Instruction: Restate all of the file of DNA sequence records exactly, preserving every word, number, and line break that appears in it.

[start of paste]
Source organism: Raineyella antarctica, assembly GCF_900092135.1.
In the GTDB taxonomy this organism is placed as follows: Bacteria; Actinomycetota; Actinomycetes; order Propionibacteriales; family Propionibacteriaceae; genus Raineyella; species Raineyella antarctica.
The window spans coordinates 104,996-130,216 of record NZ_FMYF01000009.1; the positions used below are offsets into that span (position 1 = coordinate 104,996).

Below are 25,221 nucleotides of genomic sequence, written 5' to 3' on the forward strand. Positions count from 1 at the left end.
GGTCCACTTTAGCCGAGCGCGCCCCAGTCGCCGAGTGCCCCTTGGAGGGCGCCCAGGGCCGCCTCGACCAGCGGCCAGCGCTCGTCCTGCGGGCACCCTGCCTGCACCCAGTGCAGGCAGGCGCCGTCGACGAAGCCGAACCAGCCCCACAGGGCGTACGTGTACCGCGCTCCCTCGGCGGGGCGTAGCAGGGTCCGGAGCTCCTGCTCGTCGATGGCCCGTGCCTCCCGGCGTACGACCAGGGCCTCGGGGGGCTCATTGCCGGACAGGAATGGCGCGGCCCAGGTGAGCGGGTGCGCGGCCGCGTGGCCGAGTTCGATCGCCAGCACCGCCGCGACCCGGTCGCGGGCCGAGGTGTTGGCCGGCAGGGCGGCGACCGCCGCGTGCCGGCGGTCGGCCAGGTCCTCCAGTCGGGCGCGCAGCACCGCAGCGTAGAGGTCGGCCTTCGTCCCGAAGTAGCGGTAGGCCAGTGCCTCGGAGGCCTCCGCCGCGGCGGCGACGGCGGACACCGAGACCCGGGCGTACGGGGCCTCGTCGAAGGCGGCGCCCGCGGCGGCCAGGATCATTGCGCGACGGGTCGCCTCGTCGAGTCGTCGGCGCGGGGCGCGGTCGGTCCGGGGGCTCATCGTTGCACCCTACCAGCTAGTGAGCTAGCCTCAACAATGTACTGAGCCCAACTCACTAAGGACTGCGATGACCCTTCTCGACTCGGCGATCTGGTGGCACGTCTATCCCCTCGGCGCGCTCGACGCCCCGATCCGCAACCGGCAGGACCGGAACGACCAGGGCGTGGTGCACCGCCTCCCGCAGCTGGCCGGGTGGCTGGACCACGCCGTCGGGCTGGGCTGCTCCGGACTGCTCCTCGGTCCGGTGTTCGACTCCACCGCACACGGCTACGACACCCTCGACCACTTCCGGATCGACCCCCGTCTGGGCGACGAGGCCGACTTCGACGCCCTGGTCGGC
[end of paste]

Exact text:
Source organism: Raineyella antarctica, assembly GCF_900092135.1.
In the GTDB taxonomy this organism is placed as follows: Bacteria; Actinomycetota; Actinomycetes; order Propionibacteriales; family Propionibacteriaceae; genus Raineyella; species Raineyella antarctica.
The window spans coordinates 104,996-130,216 of record NZ_FMYF01000009.1; the positions used below are offsets into that span (position 1 = coordinate 104,996).

Below are 25,221 nucleotides of genomic sequence, written 5' to 3' on the forward strand. Positions count from 1 at the left end.
GGTCCACTTTAGCCGAGCGCGCCCCAGTCGCCGAGTGCCCCTTGGAGGGCGCCCAGGGCCGCCTCGACCAGCGGCCAGCGCTCGTCCTGCGGGCACCCTGCCTGCACCCAGTGCAGGCAGGCGCCGTCGACGAAGCCGAACCAGCCCCACAGGGCGTACGTGTACCGCGCTCCCTCGGCGGGGCGTAGCAGGGTCCGGAGCTCCTGCTCGTCGATGGCCCGTGCCTCCCGGCGTACGACCAGGGCCTCGGGGGGCTCATTGCCGGACAGGAATGGCGCGGCCCAGGTGAGCGGGTGCGCGGCCGCGTGGCCGAGTTCGATCGCCAGCACCGCCGCGACCCGGTCGCGGGCCGAGGTGTTGGCCGGCAGGGCGGCGACCGCCGCGTGCCGGCGGTCGGCCAGGTCCTCCAGTCGGGCGCGCAGCACCGCAGCGTAGAGGTCGGCCTTCGTCCCGAAGTAGCGGTAGGCCAGTGCCTCGGAGGCCTCCGCCGCGGCGGCGACGGCGGACACCGAGACCCGGGCGTACGGGGCCTCGTCGAAGGCGGCGCCCGCGGCGGCCAGGATCATTGCGCGACGGGTCGCCTCGTCGAGTCGTCGGCGCGGGGCGCGGTCGGTCCGGGGGCTCATCGTTGCACCCTACCAGCTAGTGAGCTAGCCTCAACAATGTACTGAGCCCAACTCACTAAGGACTGCGATGACCCTTCTCGACTCGGCGATCTGGTGGCACGTCTATCCCCTCGGCGCGCTCGACGCCCCGATCCGCAACCGGCAGGACCGGAACGACCAGGGCGTGGTGCACCGCCTCCCGCAGCTGGCCGGGTGGCTGGACCACGCCGTCGGGCTGGGCTGCTCCGGACTGCTCCTCGGTCCGGTGTTCGACTCCACCGCACACGGCTACGACACCCTCGACCACTTCCGGATCGACCCCCGTCTGGGCGACGAGGCCGACTTCGACGCCCTGGTCGGC